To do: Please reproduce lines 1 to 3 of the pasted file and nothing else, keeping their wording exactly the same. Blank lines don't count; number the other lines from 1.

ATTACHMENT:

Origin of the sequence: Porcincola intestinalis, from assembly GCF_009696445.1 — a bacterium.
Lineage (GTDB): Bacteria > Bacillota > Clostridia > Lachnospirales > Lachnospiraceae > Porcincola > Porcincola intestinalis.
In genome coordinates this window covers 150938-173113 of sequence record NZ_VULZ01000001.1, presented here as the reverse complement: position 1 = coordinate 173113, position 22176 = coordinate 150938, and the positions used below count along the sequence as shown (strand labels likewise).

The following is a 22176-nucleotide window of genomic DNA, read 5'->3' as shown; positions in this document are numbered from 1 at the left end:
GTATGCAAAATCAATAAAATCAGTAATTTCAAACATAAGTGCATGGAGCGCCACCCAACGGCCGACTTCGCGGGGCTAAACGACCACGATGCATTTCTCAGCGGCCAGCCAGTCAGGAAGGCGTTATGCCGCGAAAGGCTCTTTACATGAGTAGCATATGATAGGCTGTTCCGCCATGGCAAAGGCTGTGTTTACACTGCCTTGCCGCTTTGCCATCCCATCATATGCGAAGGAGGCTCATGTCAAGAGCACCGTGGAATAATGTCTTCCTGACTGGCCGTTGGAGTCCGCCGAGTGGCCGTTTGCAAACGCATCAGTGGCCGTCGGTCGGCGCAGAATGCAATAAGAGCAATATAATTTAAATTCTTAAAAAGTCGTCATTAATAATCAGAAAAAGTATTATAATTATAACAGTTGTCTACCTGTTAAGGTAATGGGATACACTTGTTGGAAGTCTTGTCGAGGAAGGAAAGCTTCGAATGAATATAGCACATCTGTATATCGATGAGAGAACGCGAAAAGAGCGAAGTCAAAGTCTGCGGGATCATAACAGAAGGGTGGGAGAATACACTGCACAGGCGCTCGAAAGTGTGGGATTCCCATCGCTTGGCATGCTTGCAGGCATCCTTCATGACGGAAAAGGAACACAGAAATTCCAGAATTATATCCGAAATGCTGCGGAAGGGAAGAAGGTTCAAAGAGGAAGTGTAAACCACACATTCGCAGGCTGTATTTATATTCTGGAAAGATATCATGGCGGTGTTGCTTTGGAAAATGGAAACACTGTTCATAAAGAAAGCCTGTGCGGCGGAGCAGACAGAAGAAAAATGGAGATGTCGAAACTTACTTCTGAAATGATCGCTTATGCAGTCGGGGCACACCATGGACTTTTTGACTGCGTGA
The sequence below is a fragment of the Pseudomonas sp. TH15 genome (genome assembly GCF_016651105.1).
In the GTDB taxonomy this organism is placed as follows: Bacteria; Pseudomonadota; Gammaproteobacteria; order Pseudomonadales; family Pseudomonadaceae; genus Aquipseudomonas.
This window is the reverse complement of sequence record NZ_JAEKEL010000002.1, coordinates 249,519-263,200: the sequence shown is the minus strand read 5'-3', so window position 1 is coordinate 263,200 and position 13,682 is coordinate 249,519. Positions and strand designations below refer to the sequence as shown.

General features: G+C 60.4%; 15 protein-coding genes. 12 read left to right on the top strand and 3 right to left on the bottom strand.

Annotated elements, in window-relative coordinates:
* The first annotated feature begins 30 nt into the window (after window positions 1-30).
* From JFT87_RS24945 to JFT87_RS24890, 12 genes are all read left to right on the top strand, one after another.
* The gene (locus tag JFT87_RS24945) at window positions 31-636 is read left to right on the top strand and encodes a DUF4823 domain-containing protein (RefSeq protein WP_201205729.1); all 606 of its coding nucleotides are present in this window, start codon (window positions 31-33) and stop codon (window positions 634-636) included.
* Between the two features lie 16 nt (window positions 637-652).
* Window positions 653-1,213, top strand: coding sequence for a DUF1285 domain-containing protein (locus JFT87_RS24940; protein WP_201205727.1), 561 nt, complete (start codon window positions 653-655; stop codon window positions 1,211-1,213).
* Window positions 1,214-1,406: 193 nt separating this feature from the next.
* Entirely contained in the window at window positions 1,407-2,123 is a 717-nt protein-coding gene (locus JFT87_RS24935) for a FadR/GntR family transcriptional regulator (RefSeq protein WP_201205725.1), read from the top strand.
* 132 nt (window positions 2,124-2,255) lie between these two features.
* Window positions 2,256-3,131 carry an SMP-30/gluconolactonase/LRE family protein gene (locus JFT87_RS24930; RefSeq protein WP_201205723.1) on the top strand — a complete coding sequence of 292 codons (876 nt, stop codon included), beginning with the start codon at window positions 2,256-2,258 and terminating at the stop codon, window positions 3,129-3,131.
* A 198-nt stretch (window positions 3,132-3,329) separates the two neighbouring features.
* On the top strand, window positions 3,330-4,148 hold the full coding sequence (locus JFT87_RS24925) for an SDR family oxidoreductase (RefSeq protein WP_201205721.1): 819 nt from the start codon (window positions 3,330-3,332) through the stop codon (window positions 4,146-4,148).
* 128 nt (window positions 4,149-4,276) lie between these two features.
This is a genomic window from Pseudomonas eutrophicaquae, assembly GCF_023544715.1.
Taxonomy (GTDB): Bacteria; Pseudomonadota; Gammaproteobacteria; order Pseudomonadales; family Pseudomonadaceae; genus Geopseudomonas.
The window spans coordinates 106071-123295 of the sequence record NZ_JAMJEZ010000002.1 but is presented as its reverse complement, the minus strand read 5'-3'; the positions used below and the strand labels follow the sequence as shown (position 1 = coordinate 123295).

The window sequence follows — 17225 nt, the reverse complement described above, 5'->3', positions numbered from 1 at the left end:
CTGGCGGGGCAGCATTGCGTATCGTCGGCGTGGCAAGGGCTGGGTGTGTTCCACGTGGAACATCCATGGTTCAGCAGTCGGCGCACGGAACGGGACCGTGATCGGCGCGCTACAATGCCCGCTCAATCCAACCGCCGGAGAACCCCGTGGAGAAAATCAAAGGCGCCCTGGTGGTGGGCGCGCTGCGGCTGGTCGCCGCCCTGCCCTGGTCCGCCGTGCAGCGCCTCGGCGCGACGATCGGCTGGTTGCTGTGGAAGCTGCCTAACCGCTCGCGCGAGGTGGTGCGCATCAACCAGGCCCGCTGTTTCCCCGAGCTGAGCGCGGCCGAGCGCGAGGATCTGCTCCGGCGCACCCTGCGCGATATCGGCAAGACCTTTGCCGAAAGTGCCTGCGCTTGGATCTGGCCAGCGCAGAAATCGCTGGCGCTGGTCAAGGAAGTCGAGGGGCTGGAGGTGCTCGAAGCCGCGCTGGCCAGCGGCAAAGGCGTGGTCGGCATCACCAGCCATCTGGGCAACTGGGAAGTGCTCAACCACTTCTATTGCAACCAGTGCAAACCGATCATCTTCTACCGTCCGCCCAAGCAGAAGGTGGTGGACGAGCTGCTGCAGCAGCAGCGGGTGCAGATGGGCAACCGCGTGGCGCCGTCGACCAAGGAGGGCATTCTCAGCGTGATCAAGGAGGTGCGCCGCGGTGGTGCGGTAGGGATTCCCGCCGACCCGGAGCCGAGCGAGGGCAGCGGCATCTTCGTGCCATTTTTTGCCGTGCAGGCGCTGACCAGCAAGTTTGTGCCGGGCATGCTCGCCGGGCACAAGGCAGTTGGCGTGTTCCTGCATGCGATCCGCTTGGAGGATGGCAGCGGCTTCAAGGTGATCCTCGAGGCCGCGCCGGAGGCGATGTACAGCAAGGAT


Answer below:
Origin of the sequence: Porcincola intestinalis, from assembly GCF_009696445.1 — a bacterium.
Lineage (GTDB): Bacteria > Bacillota > Clostridia > Lachnospirales > Lachnospiraceae > Porcincola > Porcincola intestinalis.
In genome coordinates this window covers 150938-173113 of sequence record NZ_VULZ01000001.1, presented here as the reverse complement: position 1 = coordinate 173113, position 22176 = coordinate 150938, and the positions used below count along the sequence as shown (strand labels likewise).